See also the pages on MS-DOS commands and
DOS has three kinds of "variables" special symbols that represent a
string of characters. The first kind command arguments are
only useful from within a batch file, but the other two are also available
at the DOS command line.
- Command arguments, named %1,
%9. If your batch file is named foo.bat, for
example, the command
foo yabba dabba doo
would have %1=yabba, %2=dabba,
%3=doo. (Incidentally, %0 would be
foo, a fact that is sometimes useful.)
So what happens if the command line has more than 9
arguments? The command shift shifts the arguments
"down" one step, so that the old %1 is forgotten, the new
%1 is the old %2, etc. and the new %9 is
the 10th argument on the line (or is blank if there were not that many
arguments). This command can be repeated as many times as necessary to
access all arguments.
- Environment variables, whose names can be any string of
numbers and letters. These are defined using the set
command, which (when entered by itself) shows a list of all current
environment variables. To use these in a command line or in a
batch file, place the name between percent symbols; for example,
%PATH% or %path% (names are not
DOS uses some names for
specific purposes. The variable DIRCMD gives
default options for the dir command; for example,
set dircmd=/oge /p
will cause directory listings to be
displayed with directories grouped at the top, sorted by extension, and
pausing for each screenful.
often has the value $p$g, tells DOS how to display the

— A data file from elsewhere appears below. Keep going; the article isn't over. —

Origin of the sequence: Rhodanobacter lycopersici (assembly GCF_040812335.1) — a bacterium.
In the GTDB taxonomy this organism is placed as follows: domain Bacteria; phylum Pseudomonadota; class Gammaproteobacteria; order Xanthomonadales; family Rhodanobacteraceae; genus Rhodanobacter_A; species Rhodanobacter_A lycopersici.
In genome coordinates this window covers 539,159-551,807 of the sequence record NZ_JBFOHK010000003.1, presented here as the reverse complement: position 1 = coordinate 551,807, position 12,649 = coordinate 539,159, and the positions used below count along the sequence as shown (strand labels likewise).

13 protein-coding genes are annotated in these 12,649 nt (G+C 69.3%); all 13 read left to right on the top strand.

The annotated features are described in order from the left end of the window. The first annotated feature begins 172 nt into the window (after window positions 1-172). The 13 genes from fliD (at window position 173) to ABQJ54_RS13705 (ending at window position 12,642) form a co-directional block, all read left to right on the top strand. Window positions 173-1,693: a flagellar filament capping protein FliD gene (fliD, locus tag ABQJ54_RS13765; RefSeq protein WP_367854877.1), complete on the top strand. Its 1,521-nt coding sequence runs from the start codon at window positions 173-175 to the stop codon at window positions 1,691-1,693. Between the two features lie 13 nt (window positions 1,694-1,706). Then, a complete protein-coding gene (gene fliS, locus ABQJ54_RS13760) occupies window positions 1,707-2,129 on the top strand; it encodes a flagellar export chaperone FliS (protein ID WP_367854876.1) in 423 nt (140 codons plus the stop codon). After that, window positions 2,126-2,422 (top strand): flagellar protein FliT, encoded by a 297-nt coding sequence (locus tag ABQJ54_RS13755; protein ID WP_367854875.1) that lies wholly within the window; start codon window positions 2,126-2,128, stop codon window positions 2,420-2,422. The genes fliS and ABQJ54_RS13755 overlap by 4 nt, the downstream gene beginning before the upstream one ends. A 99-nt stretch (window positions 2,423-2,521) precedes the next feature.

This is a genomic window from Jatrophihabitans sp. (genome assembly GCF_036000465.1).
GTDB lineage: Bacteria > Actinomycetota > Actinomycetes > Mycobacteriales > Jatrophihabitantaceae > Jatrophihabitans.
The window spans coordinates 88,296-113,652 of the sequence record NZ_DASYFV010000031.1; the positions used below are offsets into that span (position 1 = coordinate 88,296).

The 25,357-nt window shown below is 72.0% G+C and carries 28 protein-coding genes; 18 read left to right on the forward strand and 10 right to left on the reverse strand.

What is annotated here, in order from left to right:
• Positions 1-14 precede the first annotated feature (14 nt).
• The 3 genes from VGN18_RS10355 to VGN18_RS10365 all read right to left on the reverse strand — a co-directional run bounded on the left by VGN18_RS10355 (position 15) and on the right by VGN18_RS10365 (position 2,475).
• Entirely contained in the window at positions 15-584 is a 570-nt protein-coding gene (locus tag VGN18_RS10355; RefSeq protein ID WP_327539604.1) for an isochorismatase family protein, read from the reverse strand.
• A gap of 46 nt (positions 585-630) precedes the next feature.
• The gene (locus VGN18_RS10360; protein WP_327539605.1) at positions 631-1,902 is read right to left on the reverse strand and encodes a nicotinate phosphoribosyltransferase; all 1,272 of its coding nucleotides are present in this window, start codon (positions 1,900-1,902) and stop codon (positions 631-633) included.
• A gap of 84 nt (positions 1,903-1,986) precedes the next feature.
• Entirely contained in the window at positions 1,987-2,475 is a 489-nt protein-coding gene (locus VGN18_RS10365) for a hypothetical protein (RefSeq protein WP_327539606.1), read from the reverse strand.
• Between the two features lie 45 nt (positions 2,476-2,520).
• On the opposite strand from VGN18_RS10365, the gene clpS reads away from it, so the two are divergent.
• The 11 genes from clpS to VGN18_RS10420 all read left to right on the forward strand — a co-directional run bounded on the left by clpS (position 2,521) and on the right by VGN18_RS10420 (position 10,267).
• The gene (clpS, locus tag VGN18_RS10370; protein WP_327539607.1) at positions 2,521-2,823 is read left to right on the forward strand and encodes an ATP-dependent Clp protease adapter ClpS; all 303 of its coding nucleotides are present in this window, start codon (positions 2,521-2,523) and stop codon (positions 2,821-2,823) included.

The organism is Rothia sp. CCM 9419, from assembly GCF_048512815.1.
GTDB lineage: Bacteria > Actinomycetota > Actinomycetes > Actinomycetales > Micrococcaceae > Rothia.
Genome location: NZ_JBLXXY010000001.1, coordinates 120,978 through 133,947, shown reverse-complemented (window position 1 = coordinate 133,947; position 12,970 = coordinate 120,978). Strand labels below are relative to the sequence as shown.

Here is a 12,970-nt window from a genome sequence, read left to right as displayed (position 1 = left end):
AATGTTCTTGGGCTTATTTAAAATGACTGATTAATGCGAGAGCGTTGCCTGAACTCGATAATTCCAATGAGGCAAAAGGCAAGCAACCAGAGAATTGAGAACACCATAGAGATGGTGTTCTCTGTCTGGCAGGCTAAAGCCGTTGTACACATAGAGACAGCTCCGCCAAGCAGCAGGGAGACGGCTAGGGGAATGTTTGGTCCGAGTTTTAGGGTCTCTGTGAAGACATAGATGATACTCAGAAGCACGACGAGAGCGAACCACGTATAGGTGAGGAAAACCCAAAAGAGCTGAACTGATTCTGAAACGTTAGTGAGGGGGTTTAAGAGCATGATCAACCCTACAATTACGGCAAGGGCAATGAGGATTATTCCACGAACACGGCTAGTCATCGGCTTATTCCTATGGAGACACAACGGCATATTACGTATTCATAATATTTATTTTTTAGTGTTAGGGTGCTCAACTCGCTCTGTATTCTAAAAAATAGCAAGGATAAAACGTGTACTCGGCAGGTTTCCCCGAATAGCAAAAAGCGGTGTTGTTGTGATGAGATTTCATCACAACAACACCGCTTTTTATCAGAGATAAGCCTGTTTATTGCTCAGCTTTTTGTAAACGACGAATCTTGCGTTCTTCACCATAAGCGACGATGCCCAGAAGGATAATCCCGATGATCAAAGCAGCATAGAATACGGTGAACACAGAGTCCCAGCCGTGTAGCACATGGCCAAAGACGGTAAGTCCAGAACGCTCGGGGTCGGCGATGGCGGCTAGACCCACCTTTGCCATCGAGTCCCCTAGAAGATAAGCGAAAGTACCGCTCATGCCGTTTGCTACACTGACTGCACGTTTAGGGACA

prompt (the text that tells the user that the computer is waiting for
input). $p means "show the path of the current directory,"
and $g means to show a "greater than" sign. The
following setting allows you to display your school spirit with every
command you enter:
set prompt=Bluffton Beavers are the best!$_$p$g
(The characters $_ produce a "carriage return/line feed"
meaning that output continues on the next line.)
The variable PATH is a list of
directories that DOS searches (for batch files, etc.) when a command is
entered. If you enter the following line, DOS will look for batch files in
the root directory of the C: drive, in addition to
everywhere else it looks:
If \ is used instead of C:\, DOS will
search the root directory of the current drive.
- "For" variables, named
%%z. These are used with the FOR
command (described in the batch files
page), and the values of these variables are forgotten after that line.
If used on the command line, only one percent symbol is needed.